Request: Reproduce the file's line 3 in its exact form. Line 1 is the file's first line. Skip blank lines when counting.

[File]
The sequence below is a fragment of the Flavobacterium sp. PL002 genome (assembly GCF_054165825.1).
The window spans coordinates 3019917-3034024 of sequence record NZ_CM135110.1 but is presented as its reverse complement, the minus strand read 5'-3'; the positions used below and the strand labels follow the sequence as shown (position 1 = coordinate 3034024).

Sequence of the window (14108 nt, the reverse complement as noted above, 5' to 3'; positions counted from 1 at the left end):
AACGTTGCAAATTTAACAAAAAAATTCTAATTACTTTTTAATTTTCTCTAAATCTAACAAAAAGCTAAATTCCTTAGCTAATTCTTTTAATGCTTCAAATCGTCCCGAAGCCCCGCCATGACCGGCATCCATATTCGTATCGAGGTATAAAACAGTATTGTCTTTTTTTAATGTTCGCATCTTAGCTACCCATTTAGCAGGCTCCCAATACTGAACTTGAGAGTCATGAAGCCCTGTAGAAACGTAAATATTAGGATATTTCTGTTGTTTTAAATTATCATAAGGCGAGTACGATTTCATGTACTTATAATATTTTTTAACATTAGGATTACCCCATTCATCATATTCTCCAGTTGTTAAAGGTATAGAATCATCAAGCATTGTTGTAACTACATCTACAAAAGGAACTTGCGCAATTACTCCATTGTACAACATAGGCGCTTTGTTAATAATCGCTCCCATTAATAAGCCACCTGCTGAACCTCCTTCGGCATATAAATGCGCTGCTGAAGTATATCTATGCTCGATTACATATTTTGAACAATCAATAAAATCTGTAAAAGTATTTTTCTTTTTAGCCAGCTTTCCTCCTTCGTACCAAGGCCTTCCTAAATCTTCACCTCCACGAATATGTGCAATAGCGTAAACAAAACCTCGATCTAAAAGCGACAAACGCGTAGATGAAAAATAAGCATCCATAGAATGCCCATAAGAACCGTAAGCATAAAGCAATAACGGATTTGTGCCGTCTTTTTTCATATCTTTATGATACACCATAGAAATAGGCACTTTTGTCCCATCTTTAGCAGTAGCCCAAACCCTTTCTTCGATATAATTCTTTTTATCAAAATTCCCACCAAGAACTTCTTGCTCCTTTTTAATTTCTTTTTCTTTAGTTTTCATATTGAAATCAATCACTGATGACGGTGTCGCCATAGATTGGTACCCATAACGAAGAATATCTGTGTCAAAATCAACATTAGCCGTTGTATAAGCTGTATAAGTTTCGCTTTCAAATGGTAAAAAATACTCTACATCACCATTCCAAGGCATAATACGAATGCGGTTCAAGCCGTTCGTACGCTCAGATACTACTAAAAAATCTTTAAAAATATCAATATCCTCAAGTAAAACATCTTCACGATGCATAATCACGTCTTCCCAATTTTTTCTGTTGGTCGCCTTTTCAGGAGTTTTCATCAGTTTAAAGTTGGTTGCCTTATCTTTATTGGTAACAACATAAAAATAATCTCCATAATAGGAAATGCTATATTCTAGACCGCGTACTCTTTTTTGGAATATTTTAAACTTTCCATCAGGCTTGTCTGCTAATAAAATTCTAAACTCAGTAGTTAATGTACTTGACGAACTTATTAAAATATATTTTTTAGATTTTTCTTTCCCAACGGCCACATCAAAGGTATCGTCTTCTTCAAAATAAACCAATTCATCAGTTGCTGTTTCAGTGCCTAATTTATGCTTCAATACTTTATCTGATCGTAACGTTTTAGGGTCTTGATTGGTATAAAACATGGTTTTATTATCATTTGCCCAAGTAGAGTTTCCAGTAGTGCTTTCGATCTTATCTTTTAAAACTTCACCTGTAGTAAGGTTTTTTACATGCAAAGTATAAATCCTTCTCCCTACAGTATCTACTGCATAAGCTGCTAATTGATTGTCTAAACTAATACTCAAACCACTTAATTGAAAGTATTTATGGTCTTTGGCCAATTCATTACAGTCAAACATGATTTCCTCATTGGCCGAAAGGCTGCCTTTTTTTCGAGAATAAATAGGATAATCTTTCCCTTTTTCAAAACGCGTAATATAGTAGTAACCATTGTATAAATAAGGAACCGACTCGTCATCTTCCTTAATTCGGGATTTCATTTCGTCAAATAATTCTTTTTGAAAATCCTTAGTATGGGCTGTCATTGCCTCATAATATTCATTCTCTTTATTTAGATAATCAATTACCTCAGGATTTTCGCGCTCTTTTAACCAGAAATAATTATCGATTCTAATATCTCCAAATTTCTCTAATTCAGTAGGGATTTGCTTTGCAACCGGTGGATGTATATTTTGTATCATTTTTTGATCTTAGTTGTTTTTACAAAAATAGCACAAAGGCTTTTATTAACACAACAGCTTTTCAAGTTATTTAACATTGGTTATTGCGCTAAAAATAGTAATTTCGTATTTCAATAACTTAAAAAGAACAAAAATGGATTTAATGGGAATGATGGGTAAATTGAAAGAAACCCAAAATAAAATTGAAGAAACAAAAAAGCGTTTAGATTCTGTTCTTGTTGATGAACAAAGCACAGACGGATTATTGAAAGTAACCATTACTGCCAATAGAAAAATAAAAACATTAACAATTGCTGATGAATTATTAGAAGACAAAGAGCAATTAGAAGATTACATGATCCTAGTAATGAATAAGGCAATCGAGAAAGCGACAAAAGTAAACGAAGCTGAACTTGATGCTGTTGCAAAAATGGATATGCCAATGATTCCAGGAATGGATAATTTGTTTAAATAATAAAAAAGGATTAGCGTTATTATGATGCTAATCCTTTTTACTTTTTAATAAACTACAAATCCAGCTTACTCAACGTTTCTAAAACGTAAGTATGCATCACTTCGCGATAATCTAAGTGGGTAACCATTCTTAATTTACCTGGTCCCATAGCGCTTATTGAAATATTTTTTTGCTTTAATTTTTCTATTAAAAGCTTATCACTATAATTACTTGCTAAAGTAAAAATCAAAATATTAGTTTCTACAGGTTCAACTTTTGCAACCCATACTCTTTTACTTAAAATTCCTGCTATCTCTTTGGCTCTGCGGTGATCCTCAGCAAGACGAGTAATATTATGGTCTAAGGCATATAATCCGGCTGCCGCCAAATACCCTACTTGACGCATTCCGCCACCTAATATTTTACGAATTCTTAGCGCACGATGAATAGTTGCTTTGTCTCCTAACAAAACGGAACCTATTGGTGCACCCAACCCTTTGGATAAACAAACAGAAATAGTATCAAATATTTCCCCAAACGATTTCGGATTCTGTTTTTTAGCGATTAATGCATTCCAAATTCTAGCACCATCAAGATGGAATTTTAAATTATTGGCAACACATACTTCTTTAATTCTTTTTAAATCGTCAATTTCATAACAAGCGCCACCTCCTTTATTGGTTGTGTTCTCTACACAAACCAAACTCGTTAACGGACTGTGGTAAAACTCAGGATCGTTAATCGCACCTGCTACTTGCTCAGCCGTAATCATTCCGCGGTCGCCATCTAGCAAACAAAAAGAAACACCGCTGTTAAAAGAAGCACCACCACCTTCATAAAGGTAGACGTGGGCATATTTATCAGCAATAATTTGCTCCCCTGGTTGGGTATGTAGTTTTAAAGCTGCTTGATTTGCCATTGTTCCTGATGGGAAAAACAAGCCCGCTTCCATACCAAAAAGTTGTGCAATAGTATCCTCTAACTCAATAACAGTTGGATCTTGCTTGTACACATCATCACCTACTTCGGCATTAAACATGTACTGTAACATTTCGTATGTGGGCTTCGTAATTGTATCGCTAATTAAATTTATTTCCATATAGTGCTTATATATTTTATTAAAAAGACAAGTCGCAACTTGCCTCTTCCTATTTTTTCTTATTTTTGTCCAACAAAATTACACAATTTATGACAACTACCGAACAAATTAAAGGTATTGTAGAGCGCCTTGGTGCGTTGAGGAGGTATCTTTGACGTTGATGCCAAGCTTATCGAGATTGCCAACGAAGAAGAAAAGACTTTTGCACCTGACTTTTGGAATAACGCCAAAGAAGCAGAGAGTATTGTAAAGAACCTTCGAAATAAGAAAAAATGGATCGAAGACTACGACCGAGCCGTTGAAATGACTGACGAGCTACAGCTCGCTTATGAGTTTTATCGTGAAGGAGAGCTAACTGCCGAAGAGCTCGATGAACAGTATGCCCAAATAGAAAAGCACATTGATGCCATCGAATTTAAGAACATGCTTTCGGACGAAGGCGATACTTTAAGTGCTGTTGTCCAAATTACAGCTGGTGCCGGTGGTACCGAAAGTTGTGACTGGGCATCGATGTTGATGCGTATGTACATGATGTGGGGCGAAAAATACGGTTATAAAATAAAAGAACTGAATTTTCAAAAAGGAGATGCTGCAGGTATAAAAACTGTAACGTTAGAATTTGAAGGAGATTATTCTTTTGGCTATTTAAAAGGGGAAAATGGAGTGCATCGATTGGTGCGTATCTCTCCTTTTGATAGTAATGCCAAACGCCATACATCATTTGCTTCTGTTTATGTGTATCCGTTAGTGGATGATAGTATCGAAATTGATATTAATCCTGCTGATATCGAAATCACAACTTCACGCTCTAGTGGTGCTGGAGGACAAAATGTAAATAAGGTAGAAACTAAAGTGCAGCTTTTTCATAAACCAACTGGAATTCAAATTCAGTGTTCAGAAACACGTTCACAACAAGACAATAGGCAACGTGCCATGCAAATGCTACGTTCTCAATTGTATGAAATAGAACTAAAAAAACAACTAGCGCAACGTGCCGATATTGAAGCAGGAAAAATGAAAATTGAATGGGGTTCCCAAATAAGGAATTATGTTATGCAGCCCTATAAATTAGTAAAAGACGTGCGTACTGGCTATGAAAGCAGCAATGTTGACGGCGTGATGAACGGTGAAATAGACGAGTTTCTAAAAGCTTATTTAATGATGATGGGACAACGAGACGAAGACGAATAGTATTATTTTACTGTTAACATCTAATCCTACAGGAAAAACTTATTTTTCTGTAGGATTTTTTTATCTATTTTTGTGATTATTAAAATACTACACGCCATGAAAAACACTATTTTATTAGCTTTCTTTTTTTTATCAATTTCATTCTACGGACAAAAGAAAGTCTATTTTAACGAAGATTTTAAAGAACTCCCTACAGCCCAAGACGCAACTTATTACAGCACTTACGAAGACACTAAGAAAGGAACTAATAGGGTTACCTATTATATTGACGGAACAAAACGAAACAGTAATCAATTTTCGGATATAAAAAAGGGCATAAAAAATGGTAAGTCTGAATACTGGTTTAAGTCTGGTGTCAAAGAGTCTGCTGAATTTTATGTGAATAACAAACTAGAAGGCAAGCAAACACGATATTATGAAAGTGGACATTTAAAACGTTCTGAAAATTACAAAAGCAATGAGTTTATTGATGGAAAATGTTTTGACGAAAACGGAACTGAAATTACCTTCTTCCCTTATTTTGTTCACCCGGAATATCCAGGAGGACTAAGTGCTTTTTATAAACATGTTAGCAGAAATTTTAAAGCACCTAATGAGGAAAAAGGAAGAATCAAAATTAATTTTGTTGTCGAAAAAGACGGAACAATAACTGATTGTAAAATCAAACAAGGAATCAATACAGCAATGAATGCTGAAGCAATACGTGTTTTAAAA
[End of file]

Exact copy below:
Sequence of the window (14108 nt, the reverse complement as noted above, 5' to 3'; positions counted from 1 at the left end):